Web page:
Coding Practice - Retrospective

Six weeks ago I set out to gain some basic knowledge about "popular programming languages," which I missed during university, but I didn't really know where to start. Following recommendations from the horde of web developers that is Toronto's tech scene, I checked out the suite of languages taught by CodeAcademy... namely HTML, CSS, PHP, JavaScript, JQuery, Python and Ruby. None of these tutorials went into great depth, but they gave me the overview I was looking for.

Very briefly summarized:

  • HTML places elements on a webpage for display on a web browser, and allows individual elements to be customized.
  • CSS customizes the look of HTML elements, and allows a single set of customizations to be reused across many HTML elements.
  • PHP is processed server-side and can be used to modify HTML pages on-the-fly before those pages are sent to the client's browser. PHP can be used as a general scripting language, but it is annoying to learn/write.
  • JavaScript can also be used to modify HTML pages, but it is processed client-side which makes it useful for different tasks. Lots of libraries are available and JS can be used for general scripting tasks.
  • JQuery a JavaScript library which creates interactive HTML elements, such as moving images or clickable text.
  • Ruby and Python are both easy-to-use Object Oriented languages. They use simpler syntax and provide more built-in functions than a language like C, but suffer a performance hit and may become unwieldy when you want to write something very specific.

Now it's time to look back at what went right/wrong in this project, and figure out how to improve for the next one.

1) The resources, CodeAcademy and later RubyMonk, were great.

These web tutorials hit an excellent balance between detail and brevity that felt missing from my university textbooks and the typical tutorials which pop out of a search engine. Both of these tutorials center around an in-browser coding environment for examples and exercises, and I suspect this is the key to their success. When a lesson seems obvious (what is a variable, how do you parse a string, etc), I can simply write down the syntax and move on. But when an idea is less obvious (Ruby's splat operator), I can immediately start playing with it without losing the context of the lesson.

Perhaps the biggest takeaway here is that I didn't find these great tutorials on my own, they were recommended to me by other programmers. So the next time I want to learn a language, I'll probably skip Google entirely and just start asking for advice. Seems obvious, when I put it that way.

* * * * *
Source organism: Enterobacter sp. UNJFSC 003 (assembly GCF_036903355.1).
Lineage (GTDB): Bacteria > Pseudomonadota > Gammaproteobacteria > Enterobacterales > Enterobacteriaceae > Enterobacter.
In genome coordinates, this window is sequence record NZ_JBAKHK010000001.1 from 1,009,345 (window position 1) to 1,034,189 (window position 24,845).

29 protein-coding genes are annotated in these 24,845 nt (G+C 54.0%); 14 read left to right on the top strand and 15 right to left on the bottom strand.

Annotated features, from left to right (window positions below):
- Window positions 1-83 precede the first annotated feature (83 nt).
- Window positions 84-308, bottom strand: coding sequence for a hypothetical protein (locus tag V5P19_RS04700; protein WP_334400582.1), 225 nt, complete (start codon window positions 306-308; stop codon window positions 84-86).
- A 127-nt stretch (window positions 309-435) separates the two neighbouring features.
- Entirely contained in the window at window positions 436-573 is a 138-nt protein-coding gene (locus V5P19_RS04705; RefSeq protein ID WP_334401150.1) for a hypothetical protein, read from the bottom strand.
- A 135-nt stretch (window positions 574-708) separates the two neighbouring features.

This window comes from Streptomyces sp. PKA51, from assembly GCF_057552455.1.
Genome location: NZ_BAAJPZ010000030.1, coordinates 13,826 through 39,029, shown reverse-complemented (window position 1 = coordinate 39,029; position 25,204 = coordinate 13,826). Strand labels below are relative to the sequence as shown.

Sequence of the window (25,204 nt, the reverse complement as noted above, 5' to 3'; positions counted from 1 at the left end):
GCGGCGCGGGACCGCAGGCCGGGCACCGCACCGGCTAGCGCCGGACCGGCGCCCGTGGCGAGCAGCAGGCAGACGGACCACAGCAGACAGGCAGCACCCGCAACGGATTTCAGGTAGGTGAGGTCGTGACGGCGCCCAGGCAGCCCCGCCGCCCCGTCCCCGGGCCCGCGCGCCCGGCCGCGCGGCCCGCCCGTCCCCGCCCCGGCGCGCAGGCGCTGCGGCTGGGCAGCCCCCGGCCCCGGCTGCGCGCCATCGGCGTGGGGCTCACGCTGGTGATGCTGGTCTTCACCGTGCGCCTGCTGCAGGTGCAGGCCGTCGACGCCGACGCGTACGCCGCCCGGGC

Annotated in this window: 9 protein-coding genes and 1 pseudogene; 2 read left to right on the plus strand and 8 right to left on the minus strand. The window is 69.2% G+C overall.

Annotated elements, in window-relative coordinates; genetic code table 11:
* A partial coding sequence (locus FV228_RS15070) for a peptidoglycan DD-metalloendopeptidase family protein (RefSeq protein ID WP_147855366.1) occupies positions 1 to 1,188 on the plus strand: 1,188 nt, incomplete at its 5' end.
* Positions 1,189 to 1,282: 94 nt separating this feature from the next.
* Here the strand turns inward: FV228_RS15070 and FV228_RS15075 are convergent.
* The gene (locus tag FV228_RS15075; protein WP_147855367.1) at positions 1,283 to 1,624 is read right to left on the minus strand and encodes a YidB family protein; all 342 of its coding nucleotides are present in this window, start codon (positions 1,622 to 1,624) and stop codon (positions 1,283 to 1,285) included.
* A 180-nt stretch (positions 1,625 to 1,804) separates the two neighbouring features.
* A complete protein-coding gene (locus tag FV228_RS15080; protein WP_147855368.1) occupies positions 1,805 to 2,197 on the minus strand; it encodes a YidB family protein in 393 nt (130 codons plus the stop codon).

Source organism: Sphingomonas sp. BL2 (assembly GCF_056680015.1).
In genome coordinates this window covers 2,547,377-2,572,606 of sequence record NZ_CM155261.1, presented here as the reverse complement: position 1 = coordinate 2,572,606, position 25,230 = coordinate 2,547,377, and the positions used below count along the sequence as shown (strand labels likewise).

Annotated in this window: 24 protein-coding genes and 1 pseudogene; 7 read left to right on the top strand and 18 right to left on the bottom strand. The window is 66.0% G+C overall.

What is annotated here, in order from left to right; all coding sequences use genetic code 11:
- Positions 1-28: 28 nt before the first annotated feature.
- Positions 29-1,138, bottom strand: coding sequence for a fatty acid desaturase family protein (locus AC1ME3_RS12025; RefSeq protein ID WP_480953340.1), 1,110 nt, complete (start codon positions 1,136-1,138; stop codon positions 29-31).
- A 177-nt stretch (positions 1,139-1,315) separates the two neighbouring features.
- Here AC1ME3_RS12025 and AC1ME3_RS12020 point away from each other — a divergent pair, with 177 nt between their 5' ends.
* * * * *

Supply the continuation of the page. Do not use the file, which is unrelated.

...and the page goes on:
It may not come as a surprise that "introductory" tutorials didn't give me a great deal of depth. While I'm fairly comfortable carrying on a conversation in these languages, and can handle code fragments, I would struggle to write full programs.  So for my next project, I'll write some full programs.



The tutorials in 1) were great because they offered an in-browser coding envionment for hands-on examples, but using their environment doesn't teach me how to set up my own for a real project. There are certainly benefits to skipping environment setup in a language tutorial, but it doesn't feel right to say "I learned Python" while not currently knowing how to execute the code that I've written.

The solution is fairly simple: For my next project I want to write some Python and/or Ruby, and before that I'll have to dedicate some time to figuring out environment setup.


4) The articles are useful for me, but not for anyone else

To any reader other than myself, this series of articles is probably difficult to read. They're full of my own idiosyncrasies and skip over topics which I already understood. I have to decide if it's worth taking the time to fix these issues for other readers.

Would fellow students benefit from my notes being improved? Only if they skip the original tutorials, which they never should given that my best notes still aren't going to beat a professionally-written tutorial.

How about potential employers? It's difficult to imagine an employer taking the time to read pages of my notes in any format. But they might glance through to see what sort of work I did, and I should strive to make a good first-impression. So perhaps I shouldn't change my basic writing style, but should put a bit more effort into categorizing and summarizing my notes. Make it easy for a person to figure out what my notes contain.